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Book Review – SNAP: The World Unfolds by Michele Drier

SNAP: The World Unfolds by Michele Drier

 

Review by Cristy Ballard

Maxie Gwenoch has just landed her dream job; A high level position at one of the biggest media firms in the world. The perks include celebrity clientele, travel to luxurious locations, and designer everything. But the good life hides a sinister secret that is about to wrap itself around Maxie and pull her into a world she always considered impossible. The stakes are high, the danger is real, and everything inside her screams to run away as fast as she can, but there is one thing she simply can’t walk away from. Will Maxie pay the ultimate price for a love that could last forever?

SNAP: The World Unfolds is the first in what appears to be a series about two vampire clans and their centuries old battle. It put me in mind of Lynsay Sands’ Argeneau books, specifically “Vampires Are Forever.”

This book started out strangely, with what seemed to be a pre-prologue and then the actual prologue. In this case I feel as though neither of these gave any information that was helpful to the story; they felt more confusing than anything, even after I had gotten through the book. I would rather have dived right into the story from Chapter One, which begins with Maxie’s first day at SNAP, the media firm to which she’s just been hired as the new managing editor. It’s clear from the very beginning that the author has experience in this area because Maxie’s job is described in minute detail, which, although interesting, does slow the pace of the story. Another thing I gleaned from all the detail was a picture of Maxie as a no-nonsense, take charge kind of gal. I had this picture of a glamourous woman who was used to the finer things in life. She seemed confident in the world of designer labels and jet setters, but later in the book there is mention of her feeling out of place among beautiful and wealthy people, which seemed to contradict the earlier impression I’d gotten of her. However, Maxie retained her sass and independence throughout the whole book. I liked her character and immediately found myself rooting for her.

The love interest of the book, Jean Louis, was another story. He was described as extremely good looking but remained aloof through most of the book. I wanted to know more about him, to be able to fall in love with him along with Maxie, but I was never able to. One of the reasons I love paranormal romance is because it’s the ultimate in fantasy indulgence; everyone loves a bad boy and what could be more off limits than a sexy vampire? The problem was that Jean Louis had almost no qualities that made him humanly accessible. He seemed more like a minor character than a worthy mate for the feisty Maxie.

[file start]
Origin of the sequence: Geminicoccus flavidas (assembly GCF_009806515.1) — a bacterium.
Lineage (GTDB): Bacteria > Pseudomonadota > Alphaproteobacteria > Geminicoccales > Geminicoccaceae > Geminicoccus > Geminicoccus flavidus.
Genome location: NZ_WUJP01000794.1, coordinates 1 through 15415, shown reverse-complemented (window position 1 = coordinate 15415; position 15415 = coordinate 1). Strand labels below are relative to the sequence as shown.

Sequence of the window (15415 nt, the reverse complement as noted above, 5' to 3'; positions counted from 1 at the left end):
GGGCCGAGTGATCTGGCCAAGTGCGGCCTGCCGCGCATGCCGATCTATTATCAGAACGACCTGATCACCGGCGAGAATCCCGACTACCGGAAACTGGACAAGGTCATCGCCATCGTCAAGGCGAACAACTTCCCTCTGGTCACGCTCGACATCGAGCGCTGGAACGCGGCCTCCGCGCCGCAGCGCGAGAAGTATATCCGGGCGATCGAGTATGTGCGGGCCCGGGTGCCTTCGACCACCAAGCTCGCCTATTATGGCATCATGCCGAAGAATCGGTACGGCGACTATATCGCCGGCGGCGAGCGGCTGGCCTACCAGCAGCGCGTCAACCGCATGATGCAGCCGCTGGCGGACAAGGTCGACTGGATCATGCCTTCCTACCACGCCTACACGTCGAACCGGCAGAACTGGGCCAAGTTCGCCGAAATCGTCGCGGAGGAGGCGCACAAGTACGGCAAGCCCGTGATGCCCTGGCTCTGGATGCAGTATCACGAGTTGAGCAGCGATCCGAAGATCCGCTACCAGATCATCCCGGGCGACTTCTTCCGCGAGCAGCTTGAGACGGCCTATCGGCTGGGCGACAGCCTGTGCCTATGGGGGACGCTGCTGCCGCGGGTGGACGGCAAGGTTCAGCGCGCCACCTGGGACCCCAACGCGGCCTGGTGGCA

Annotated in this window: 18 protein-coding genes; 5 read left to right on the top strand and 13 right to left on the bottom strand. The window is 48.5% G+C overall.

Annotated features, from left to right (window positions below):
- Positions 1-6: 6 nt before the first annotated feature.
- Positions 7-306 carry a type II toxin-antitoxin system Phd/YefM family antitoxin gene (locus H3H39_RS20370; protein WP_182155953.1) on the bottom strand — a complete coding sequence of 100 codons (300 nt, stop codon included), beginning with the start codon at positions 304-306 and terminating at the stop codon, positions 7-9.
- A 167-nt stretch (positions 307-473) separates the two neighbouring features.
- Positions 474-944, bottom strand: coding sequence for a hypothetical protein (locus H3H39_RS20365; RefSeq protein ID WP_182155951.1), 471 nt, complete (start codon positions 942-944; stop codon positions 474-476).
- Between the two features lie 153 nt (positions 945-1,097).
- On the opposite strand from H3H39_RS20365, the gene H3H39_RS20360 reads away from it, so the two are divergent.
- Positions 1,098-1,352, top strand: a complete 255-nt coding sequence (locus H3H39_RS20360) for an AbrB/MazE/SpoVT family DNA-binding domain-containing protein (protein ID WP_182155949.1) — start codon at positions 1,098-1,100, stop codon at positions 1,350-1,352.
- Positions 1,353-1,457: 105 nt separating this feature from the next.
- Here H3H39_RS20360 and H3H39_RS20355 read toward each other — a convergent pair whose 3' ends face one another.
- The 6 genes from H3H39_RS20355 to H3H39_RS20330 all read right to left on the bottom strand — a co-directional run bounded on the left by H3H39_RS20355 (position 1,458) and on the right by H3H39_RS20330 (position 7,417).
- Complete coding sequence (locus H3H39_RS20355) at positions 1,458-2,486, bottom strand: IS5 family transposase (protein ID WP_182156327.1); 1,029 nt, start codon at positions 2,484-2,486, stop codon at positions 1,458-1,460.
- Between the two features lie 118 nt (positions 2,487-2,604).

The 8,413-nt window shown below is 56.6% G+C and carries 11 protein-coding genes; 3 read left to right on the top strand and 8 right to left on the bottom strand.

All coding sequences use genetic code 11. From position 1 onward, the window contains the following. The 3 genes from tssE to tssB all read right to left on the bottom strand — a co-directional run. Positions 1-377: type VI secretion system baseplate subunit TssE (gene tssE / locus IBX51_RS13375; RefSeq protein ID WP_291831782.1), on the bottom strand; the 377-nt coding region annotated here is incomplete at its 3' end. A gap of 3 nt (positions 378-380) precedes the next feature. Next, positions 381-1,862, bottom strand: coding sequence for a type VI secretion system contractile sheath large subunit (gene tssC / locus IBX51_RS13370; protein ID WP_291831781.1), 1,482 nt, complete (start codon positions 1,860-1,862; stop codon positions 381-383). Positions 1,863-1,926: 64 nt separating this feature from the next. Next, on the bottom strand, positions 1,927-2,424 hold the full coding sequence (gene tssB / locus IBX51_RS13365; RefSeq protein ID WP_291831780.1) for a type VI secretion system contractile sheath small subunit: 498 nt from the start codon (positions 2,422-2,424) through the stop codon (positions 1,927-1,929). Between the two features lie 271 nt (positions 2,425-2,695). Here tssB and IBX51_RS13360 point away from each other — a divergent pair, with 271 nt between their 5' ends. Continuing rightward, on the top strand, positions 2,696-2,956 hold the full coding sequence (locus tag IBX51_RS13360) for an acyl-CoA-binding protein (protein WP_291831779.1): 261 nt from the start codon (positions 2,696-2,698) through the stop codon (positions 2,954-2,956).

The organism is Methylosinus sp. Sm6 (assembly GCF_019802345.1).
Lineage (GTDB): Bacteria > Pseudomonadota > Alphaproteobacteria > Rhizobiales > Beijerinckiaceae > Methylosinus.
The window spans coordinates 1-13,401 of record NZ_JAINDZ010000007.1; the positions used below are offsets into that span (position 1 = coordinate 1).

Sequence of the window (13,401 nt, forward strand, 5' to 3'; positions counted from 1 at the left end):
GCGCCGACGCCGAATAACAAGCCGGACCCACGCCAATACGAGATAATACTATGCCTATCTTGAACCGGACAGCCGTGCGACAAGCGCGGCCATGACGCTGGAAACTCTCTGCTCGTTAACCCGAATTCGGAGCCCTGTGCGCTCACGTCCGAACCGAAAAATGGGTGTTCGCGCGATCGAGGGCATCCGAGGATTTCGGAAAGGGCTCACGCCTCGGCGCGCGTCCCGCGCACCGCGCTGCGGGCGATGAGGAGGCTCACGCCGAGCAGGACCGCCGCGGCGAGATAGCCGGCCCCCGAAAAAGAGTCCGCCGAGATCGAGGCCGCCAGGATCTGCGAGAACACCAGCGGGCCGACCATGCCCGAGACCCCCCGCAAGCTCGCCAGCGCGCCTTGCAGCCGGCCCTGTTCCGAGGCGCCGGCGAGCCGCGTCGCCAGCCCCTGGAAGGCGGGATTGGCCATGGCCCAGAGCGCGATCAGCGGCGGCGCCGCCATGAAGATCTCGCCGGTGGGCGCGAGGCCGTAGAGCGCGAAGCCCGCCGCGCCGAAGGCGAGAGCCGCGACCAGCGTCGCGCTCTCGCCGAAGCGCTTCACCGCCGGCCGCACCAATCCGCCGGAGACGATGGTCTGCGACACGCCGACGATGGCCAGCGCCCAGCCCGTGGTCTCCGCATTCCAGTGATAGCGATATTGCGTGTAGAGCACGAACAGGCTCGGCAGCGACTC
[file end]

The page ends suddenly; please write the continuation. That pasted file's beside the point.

One thing I really enjoyed about the book is that the author has crafted a very rich history for the vampire families. The way she’s brought these people through the centuries seems not only plausible, but likely. If vampires did exist, the modern age would pose quite a problem for them. With the advent of the internet and the documentation of celebrities, consumer memories are much longer and it would be difficult to reinvent yourself every few years. An immortal would have a much harder time staying out of the spotlight, which is one of the themes of the book. I do think that the delivery of the family history was a little forced, with far too many “let’s sit down and talk” scenes in which Maxie is literally just listening to people tell her the stories. I’d like to have seen the information incorporated into the action a little more.

Overall I’d say this story was interesting but could use a little more editing as far as character development and pace. I found myself at times reading eagerly to find out what happens next and then being discouraged by long narratives that slowed down the excitement. A little more chemistry between Maxie and Jean Louis would have been nice, too, and a little more sizzle in the bedroom scenes. The author clearly has a way with words and the writing style was sharp; it was only the structuring that put me off.

With that said, I would probably want to read more of this series, because I do feel there is potential with the story and I’m interested to see if those vampire families can ever see eye to eye.

 

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